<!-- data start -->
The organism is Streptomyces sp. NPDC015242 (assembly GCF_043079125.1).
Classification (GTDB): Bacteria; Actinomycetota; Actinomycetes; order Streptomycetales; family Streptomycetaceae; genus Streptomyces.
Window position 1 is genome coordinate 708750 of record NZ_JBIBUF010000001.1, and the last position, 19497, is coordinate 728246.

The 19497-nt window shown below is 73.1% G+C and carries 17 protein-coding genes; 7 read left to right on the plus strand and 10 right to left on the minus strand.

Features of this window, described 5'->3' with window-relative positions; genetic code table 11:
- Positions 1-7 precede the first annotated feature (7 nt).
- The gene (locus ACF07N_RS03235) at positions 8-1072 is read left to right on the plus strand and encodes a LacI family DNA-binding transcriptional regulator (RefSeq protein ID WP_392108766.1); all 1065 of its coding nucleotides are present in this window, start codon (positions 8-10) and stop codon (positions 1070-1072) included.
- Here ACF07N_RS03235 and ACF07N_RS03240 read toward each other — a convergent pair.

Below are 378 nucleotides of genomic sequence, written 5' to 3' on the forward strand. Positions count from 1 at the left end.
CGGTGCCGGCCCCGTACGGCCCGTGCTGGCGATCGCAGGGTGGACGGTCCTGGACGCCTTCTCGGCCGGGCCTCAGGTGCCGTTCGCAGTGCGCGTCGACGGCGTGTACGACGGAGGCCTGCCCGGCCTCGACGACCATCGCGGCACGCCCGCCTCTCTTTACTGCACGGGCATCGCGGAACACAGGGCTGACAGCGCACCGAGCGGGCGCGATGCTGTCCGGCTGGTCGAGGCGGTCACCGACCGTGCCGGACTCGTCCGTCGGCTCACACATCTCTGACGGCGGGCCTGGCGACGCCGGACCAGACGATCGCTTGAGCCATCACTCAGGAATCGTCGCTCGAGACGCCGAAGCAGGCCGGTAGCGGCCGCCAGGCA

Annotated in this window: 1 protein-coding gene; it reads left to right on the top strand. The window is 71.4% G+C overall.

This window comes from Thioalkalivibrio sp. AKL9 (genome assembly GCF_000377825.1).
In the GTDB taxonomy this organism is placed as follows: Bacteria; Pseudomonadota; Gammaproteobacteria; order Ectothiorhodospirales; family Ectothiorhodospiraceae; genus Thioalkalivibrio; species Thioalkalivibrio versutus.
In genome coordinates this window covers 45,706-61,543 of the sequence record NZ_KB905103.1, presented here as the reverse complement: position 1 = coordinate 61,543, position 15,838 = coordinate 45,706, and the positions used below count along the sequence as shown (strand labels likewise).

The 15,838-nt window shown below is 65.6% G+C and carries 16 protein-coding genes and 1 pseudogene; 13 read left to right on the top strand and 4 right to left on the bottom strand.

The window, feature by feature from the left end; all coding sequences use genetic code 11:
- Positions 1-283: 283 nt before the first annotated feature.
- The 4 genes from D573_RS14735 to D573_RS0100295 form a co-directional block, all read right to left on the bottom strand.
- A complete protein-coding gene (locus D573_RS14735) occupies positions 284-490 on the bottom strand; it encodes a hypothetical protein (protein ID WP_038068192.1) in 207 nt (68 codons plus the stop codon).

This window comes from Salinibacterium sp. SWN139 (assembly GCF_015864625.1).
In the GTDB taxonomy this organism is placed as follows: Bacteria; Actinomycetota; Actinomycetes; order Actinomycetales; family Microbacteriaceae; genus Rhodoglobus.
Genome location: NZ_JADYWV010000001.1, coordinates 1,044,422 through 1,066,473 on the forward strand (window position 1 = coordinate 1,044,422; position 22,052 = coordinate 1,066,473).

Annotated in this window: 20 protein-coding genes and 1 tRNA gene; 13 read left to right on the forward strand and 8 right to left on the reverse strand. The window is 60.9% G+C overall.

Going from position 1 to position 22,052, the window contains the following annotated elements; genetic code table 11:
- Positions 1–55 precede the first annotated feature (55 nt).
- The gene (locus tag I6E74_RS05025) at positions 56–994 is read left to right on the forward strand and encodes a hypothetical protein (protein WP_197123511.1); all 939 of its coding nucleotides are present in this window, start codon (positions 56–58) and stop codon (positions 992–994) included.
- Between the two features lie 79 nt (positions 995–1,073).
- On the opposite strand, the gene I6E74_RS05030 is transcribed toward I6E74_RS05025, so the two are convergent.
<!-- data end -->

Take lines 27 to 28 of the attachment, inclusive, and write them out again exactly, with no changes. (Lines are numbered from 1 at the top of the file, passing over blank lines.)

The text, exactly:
- Between the two features lie 79 nt (positions 995–1,073).
- On the opposite strand, the gene I6E74_RS05030 is transcribed toward I6E74_RS05025, so the two are convergent.